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Old 12-23-2012, 06:31 PM   #1
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New and completely inexperienced

I have a new 10 gal tank my boys got for Christmas. I have no knowledge whatsoever and have a few questions that I pray someone can answer.

1st, I am thinking of cycling my tank by using a friends bacteria bed. How do I need to go about that? Do I just squeeze the bio filter water into a jar and pour it into my tank?

2nd, I would like to purchase Zebra Danios, at least 1 guppie, and at least 1 red dalmatian Molly. How many of this combination could fit comfortably in my tank?

3rd, I want to get at least 2 live plants. Any suggestions for the type of fish I will have?

Thanks!
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Old 12-23-2012, 07:40 PM   #2
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Originally Posted by latashalaine View Post
I have a new 10 gal tank my boys got for Christmas. I have no knowledge whatsoever and have a few questions that I pray someone can answer.

1st, I am thinking of cycling my tank by using a friends bacteria bed. How do I need to go about that? Do I just squeeze the bio filter water into a jar and pour it into my tank?

2nd, I would like to purchase Zebra Danios, at least 1 guppie, and at least 1 red dalmatian Molly. How many of this combination could fit comfortably in my tank?

3rd, I want to get at least 2 live plants. Any suggestions for the type of fish I will have?

Thanks!
Take a piece of filter media and insert it in your filter to cycle. Remember to provide ammonia.
Zebra danios are too active for a ten gallon and mollies too big. I would suggest two male guppies, 1 male platy, and a small school of ember tetras or chili rasboras, no less than five and no more than 7.
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Old 12-23-2012, 08:02 PM   #3
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Welcome to AA!

Firstly, you are absolutely right that a tank needs to be cycled before adding any fish. A week to 2 weeks is best to let bacteria build in the filter media. To do this, you don't need to do anything fancy, just let it run with the heater and filter and lighting on. It's called a fishless cycle. As you are new to the hobby, I would suggest easy community fish, such as neon tetras, and you could probably stretch to guppies and mollys. The latter two are live bearers, so they breed and give birth in the tank. I recommend 1:1 ratio male to female, so 2 guppies and 2 mollys. Neon tetras you would need to get at least 6 as they shoal together. Only start with very few fish and add over 1-2 week periods on a new tank. I would buy 6 neon tetras first and then add from there once they have settled in.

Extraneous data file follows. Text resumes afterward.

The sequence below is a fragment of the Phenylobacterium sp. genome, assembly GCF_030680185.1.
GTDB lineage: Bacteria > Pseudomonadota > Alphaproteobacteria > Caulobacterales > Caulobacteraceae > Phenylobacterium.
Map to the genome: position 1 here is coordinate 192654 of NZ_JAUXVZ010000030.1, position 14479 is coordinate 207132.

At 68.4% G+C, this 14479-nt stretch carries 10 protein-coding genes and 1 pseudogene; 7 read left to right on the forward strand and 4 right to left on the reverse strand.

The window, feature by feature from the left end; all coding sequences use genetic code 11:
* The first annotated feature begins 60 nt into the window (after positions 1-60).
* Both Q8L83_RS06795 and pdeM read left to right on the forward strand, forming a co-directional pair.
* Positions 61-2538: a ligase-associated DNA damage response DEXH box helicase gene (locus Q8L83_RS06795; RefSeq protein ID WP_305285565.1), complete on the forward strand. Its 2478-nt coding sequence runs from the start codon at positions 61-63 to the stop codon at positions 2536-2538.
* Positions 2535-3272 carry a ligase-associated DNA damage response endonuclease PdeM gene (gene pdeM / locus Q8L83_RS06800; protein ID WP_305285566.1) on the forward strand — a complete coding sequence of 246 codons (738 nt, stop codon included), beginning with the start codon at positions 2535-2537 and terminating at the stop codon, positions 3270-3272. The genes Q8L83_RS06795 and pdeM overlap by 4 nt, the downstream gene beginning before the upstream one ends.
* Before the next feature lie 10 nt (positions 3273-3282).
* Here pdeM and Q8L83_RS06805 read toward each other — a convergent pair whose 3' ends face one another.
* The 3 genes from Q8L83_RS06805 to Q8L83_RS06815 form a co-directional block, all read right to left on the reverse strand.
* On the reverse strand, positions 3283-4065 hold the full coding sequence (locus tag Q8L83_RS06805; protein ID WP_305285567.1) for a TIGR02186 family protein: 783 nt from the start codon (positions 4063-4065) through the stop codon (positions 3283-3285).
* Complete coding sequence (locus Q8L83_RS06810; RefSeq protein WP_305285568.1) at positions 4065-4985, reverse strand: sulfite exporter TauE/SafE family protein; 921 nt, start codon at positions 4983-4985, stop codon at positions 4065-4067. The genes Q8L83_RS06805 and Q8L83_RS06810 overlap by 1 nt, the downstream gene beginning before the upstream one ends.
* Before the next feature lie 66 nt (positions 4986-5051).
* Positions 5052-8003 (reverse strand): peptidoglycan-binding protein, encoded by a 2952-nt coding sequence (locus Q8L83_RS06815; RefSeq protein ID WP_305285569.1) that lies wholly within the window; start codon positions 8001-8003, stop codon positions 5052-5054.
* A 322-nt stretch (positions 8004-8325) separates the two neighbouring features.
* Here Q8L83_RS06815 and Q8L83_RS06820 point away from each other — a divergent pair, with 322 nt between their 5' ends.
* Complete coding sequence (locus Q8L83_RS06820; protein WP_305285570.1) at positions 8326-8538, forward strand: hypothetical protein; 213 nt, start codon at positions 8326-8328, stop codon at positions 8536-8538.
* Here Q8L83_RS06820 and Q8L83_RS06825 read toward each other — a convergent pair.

The danios are too active for this sized tank, so I would rethink these. Start with the above named species first. As for the plants, java fern and Anubis are very good hardy plants providing they get enough light, 8-10 hours a day is fine. I would recommend you buy these attached to bog wood or rock, which your local fish store can sell you attached already.

Any questions feel free to ask away
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Old 12-23-2012, 11:20 PM   #4
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Welcome to AA!

Firstly, you are absolutely right that a tank needs to be cycled before adding any fish. A week to 2 weeks is best to let bacteria build in the filter media. To do this, you don't need to do anything fancy, just let it run with the heater and filter and lighting on. It's called a fishless cycle. As you are new to the hobby, I would suggest easy community fish, such as neon tetras, and you could probably stretch to guppies and mollys. The latter two are live bearers, so they breed and give birth in the tank. I recommend 1:1 ratio male to female, so 2 guppies and 2 mollys. Neon tetras you would need to get at least 6 as they shoal together. Only start with very few fish and add over 1-2 week periods on a new tank. I would buy 6 neon tetras first and then add from there once they have settled in.